I looked at this grinder and the Baratza for some time, here on CoffeeGeek and other sites. I discovered that Williams-Sonoma carries both, and I was glad to have a chance to actually see and heft each unit. I also had a gift certificate there, which lowered my price by $50. Nevertheless, I wasn't going to buy just on price (although I was reluctant to pay hundreds of dollars so I can make a cup of espresso in the morning!).
Both units had good ratings as 'value' grinders. I had been using a blade grinder and had come to understand the challenge of making good espresso with such - it was quite variable. When I went to the store and actually saw both units, I liked the overall design of the Breville better than the somewhat 'arty' design of the Baratza. Hey, it's going in my kitchen, not a gallery. But it's not an unattractive item by any means, and seems solidly competent standing on the counter. Moreover, the Breville looked like it would better serve how I use my equipment: typically, I make one or two doubles in the morning.
Some have commented on the plastic of the Breville as seeming flimsy or cheap. To the contrary, I think that the design of the catch bin is quite well considered, as it pours nicely into the portafilter. It seems delicate, but not underengineered; I think it would look cheap if it were thicker and bulkier. The plastic they used seems to 'shed' the ground coffee very efficiently; I never have to wipe out the bin, all the coffee pours into the PF. I don't fill the upper reservoir, especially since I typically have two to four different beans on hand at any given time. I've found it works to pour a single scoop of beans into the hopper and hit the button; with some experimentation, I've found a timer setting where it whirs for a second or so after the beans are fully ground, so I'm confident I don't have beans left in the machine. For the first week or so I was checking; I've quit, as it grabs every bean every time.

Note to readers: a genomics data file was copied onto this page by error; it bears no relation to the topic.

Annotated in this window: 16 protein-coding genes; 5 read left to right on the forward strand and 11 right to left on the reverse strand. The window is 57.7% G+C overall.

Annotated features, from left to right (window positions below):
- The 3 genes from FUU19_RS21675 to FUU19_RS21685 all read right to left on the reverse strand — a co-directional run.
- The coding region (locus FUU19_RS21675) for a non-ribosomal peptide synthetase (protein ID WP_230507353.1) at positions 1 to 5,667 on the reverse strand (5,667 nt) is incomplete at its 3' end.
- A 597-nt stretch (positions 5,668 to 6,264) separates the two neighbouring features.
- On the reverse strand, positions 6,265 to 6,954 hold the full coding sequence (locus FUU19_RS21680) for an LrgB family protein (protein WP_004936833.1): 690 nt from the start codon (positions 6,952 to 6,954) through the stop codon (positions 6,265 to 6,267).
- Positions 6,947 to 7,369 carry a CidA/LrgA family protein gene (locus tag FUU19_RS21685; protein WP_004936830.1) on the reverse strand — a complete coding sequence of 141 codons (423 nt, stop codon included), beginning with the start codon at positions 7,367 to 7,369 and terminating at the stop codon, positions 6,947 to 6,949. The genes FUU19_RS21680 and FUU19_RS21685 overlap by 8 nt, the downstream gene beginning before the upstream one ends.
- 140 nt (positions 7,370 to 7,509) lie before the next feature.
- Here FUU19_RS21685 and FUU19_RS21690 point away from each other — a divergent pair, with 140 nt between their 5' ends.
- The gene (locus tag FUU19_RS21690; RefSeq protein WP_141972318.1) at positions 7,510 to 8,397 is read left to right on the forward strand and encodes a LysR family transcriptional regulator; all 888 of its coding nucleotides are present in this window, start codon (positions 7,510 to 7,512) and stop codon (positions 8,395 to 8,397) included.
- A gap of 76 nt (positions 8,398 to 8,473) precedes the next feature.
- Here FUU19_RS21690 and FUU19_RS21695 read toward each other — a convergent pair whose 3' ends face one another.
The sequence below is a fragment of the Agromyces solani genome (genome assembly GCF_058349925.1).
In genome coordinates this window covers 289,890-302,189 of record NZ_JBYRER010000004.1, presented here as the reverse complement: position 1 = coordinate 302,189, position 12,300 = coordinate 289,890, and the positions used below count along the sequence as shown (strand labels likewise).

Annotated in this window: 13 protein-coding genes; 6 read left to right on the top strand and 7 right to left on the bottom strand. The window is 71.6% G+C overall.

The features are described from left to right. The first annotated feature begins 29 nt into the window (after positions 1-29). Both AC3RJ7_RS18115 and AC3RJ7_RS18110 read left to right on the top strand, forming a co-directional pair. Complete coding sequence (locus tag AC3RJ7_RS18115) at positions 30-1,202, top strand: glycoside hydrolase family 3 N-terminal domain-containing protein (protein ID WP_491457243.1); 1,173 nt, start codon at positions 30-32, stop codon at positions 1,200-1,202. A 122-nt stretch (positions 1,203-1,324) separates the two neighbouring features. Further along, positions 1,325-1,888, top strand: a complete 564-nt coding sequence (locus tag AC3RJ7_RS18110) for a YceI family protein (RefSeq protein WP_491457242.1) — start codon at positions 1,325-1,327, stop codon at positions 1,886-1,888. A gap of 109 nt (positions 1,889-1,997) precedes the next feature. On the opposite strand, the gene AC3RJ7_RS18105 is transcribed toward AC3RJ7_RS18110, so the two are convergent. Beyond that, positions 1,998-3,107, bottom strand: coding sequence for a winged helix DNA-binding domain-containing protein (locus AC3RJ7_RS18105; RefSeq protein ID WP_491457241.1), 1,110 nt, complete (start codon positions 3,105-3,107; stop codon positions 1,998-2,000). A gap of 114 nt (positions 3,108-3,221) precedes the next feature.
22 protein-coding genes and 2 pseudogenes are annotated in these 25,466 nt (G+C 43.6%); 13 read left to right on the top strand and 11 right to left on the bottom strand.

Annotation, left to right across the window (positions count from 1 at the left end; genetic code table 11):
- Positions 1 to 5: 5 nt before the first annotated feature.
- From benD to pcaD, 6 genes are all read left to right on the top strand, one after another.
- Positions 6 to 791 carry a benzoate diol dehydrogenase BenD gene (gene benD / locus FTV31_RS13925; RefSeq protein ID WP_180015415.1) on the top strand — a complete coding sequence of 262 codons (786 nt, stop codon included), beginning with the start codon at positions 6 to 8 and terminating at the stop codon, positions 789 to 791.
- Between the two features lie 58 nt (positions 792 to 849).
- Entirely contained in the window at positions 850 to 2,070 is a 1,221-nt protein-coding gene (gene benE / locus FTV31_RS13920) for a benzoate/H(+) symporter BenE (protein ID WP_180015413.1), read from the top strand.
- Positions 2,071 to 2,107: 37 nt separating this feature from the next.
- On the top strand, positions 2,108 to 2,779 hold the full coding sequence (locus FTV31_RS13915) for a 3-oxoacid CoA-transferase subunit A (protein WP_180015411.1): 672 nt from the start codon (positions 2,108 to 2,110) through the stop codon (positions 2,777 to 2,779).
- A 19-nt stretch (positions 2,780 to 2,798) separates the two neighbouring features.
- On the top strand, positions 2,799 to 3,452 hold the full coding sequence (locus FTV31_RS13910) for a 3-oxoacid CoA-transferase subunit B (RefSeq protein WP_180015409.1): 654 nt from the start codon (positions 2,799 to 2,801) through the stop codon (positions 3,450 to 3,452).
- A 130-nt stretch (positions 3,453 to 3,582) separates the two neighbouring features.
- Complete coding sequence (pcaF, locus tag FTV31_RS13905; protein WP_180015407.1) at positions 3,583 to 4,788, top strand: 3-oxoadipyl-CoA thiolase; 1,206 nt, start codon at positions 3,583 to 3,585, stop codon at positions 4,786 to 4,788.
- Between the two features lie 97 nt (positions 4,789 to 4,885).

I wonder about people who say this grinder doesn't grind fine enough. I'm dead on the 'espresso' setting, which is several clicks up from the bottom; one click further up was too coarse. Setting it finer, I was seeing extraction take too long and the shot be too bitter. Of course, I give it a firm tamp, and I wonder if that's an issue for others. I'm using a Breville Cafe Roma (stop sniggering, person) with an unpressurized portafilter (cannibalized from my old Krups) and I get excellent crema and full flavor from the various beans I've tried.
The other day, my eight-year-old was surprised to see me making espresso after dinner. It just sounded good, I explained. My current combination inspires me to draw a shot "just because".
The only negative I noted is that the power switch is a rocker on the side that faces the wall in my kitchen. If I push the machine toward the wall, the rocker will become 'centered' and the grinder won't run. It would be nice if it were recessed.
I like machines that do their job well without a lot of fanfare and foo-foo. I'm quite happy I bought this unit, and would be happy if I'd paid full price. I have no idea what a more expensive unit would do better.